Sunday, 16 February 2020

The Hare - short fiction

The second in my series of monthly writing posts. Here is a recently written short fiction work. (All rights reserved Cathy Cullis) 2020


The Hare


They walked across the mud, making big quick steps, avoiding a leaf-and-bark filled stream. The smell of dark earth is so intoxicating, the mother thought to herself. Then they walked around the weather-beaten grove of small oaks and the children skipped ahead a little, through the long pale green grass of spring. ‘Still so young really,’ the mother said aloud to the trees. ‘Yet so crooked.’

There was a different light in the woods. The woman could make out a shape by a tree stump. At first she thought it was an abandoned baby’s coat, or a sack of something. ‘Mummy, its ribs are sticking out! Her eldest, a boy, shouted and pointed with his stick. ‘Look, it’s a thing!’ Then her little girl said, ‘Mummy, can we look after the rabbit, can you sew it up again, can we just - but Mummy, why?’ She began to cry, but a kind of dry cry as if she was trying too hard to be upset. 

‘You both know it’s quite dead,’ the mother said in a matter-of-fact way, though she swallowed hard and buried her hands in her pockets as she leant down to get a better look. It was a hare, with those bent remarkable legs, its gut ripped open, rib cage crushed as if something or someone had stood on it perhaps. She knew she was looking at it in a forensic way. She was shocked by a lack of smell, but that would come later, when the day warmed up. It looked like it had been dead a while, but how was she to know. The only reference she had to this kind of thing was seeing a fox dead in the road, last summer. She had observed a neighbour attempt to remove it from the road by sweeping it with a broom. Stupid man! She had thought then, watching him wrap it in bin bags and sweep it into the gutter.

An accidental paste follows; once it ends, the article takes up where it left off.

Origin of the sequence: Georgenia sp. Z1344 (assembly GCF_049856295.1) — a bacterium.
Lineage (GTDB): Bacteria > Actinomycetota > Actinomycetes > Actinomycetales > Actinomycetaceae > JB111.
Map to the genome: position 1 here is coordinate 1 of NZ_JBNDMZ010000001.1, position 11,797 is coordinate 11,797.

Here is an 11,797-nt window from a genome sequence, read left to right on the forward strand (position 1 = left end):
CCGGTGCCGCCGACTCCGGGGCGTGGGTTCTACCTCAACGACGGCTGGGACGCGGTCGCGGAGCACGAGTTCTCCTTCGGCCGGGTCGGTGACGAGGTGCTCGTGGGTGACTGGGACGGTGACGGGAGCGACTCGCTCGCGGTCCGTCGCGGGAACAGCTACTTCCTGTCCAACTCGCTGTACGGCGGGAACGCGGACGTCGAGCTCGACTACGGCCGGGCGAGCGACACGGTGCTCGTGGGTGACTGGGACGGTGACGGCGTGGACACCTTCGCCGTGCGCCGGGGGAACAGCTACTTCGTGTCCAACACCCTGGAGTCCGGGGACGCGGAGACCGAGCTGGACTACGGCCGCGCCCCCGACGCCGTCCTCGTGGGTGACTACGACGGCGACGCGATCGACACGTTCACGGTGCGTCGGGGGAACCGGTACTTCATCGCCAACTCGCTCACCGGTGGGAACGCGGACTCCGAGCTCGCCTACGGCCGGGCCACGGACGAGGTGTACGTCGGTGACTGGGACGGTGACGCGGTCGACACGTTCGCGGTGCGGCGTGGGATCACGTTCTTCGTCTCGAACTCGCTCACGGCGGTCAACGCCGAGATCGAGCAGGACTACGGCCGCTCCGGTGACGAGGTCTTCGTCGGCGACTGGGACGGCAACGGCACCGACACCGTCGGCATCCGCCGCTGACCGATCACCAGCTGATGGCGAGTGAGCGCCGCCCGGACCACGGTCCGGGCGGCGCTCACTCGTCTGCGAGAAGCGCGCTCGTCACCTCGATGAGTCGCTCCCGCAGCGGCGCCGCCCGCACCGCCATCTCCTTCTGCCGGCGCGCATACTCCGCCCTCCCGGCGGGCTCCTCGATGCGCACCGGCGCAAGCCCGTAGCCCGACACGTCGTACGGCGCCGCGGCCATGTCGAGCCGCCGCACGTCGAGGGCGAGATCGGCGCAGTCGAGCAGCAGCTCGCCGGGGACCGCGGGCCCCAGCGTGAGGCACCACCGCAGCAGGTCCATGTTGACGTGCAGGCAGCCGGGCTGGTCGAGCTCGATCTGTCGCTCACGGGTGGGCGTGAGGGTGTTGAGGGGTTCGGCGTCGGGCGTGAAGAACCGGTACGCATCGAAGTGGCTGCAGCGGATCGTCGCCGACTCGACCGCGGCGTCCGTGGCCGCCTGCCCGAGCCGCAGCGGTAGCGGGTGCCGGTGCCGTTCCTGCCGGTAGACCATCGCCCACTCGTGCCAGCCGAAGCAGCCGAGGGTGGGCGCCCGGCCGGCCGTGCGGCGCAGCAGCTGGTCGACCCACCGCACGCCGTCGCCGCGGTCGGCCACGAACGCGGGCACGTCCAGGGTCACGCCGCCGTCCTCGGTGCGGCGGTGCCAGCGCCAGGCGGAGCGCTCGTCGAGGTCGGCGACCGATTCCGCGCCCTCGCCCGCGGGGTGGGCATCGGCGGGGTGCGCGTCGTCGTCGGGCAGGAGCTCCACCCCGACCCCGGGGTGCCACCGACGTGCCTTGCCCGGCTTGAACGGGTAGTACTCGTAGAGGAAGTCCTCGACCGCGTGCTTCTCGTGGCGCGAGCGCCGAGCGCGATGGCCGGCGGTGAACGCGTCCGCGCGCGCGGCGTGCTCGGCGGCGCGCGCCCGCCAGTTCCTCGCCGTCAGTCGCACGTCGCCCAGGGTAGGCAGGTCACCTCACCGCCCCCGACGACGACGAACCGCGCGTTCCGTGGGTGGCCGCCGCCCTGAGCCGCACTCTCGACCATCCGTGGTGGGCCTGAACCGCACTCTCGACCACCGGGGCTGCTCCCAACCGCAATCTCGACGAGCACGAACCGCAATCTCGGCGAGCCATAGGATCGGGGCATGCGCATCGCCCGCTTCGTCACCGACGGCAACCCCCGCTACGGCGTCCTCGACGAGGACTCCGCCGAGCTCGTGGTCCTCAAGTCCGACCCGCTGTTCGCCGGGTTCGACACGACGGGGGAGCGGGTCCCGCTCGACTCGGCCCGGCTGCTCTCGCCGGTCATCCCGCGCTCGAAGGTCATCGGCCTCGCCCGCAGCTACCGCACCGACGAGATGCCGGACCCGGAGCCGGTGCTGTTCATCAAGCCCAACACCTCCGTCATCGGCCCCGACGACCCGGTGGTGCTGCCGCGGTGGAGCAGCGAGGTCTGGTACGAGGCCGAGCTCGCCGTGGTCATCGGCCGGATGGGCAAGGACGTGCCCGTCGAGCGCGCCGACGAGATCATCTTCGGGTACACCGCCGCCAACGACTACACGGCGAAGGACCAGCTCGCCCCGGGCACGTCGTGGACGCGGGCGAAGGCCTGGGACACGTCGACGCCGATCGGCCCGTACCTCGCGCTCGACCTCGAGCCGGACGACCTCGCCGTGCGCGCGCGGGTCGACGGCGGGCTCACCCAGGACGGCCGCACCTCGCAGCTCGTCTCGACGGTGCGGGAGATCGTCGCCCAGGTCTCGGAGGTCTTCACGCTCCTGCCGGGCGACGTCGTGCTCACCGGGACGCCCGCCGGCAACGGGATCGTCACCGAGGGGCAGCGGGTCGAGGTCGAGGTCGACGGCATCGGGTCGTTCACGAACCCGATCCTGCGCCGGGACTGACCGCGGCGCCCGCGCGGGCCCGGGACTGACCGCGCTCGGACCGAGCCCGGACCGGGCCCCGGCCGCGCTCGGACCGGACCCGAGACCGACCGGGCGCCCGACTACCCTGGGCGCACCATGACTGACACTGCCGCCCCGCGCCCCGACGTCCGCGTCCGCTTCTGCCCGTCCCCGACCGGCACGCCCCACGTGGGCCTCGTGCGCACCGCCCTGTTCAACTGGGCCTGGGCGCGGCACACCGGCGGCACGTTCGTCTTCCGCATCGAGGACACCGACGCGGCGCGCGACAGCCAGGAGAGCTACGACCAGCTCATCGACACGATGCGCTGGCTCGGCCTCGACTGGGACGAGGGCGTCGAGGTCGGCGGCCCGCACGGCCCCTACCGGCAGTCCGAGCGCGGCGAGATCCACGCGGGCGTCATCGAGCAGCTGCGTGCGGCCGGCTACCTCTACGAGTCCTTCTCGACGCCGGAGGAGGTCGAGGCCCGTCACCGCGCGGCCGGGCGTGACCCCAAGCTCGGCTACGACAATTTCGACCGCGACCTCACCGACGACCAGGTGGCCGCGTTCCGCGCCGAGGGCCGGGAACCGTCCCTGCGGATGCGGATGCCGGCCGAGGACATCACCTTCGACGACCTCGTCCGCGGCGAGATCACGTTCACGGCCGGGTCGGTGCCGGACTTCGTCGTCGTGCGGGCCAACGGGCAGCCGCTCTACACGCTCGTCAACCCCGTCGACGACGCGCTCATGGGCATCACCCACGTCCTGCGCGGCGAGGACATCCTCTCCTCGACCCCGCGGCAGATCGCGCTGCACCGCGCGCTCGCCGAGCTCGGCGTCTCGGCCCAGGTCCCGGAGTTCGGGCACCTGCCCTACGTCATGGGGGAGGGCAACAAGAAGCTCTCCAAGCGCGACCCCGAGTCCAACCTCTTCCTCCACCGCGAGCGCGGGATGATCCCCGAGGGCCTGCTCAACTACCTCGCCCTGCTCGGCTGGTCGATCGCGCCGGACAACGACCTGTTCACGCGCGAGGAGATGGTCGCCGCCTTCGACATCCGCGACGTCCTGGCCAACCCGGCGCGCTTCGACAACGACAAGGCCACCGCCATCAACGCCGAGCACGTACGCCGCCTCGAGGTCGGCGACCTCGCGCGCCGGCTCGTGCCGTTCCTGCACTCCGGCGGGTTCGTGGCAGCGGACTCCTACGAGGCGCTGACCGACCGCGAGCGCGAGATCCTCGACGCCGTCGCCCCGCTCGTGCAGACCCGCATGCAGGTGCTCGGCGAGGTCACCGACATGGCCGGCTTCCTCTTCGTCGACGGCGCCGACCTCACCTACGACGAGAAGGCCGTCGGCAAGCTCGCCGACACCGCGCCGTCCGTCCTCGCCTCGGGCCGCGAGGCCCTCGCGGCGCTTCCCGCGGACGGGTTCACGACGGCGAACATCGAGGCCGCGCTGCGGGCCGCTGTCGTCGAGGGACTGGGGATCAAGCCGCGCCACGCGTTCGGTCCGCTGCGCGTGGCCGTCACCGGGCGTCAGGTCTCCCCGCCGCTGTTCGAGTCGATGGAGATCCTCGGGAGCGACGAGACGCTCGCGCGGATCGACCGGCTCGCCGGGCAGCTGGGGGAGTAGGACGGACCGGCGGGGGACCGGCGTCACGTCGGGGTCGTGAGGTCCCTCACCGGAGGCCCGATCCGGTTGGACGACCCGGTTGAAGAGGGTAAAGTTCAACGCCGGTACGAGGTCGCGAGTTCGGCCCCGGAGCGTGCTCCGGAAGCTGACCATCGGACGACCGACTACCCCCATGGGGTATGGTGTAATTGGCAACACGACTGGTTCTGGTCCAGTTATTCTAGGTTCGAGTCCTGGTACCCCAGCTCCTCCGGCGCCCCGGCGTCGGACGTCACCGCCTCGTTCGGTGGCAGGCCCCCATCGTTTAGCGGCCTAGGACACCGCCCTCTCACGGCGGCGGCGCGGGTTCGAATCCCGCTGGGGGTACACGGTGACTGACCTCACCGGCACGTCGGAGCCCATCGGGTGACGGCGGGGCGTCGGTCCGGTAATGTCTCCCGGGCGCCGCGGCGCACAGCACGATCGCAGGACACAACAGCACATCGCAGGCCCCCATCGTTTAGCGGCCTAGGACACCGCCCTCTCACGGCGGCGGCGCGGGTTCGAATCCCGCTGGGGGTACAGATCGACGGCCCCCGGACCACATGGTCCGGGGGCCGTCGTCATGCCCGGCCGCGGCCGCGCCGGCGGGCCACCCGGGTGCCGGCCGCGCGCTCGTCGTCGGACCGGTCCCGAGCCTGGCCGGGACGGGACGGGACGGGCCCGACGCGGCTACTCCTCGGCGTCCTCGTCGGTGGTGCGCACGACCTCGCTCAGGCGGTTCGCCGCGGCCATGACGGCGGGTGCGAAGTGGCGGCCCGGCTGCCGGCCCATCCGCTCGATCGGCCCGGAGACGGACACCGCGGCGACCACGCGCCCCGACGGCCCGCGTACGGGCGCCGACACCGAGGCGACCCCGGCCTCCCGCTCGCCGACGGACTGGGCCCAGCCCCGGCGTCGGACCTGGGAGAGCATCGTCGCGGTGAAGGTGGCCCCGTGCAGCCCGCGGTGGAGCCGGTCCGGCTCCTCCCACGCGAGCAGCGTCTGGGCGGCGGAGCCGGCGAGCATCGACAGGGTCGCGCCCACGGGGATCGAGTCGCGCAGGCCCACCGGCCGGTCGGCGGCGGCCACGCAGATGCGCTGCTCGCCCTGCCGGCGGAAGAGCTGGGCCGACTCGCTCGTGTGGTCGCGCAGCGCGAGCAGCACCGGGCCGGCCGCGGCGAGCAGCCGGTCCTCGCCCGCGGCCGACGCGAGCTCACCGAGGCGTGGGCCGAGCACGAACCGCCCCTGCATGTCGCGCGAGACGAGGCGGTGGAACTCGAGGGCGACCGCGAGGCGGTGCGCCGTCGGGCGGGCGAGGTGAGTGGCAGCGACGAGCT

‘It has very long ears and very long legs, so it’s not a rabbit, it’s a hare,’ the mother said now, patting her daughters head. ‘It was.’

‘It was,’ said the boy, ‘but now its guts, bones and fur. Guts, fur and bones. Bones, fur and guts.’

The children sang the guts, bones and fur song all the way home. They skipped, sliding their sticks through the mud. ‘Guts, bones and fur - that’s all we are. Guts, bones and fur. Guts, bones and fur!’

The mother almost wished she might join in with the singing, it had such a resolute jolly tune, even if the subject was a little macabre. This is the way children come to terms with things, seeing things like death, she told herself. She did not sing but stopped a moment by the post box and posted the letter she had meant to post the day before. 

Later, the mother was sitting at her study desk and trying to remember the password for something when her daughter came into the room and handed her a folded piece of paper, or several sheets folded together. It was a comic the children had made titled: Guts, Bones and Fur. Inside the pages were drawings of dead things - or what looked like dead things. There was a lot of blood red crayon. The woman was quietly shocked yet elated by their great creativity. She knew this was mostly her son’s work. His spidery handwritten labels for the drawings took up much of each page. The drawings themselves were small, intense.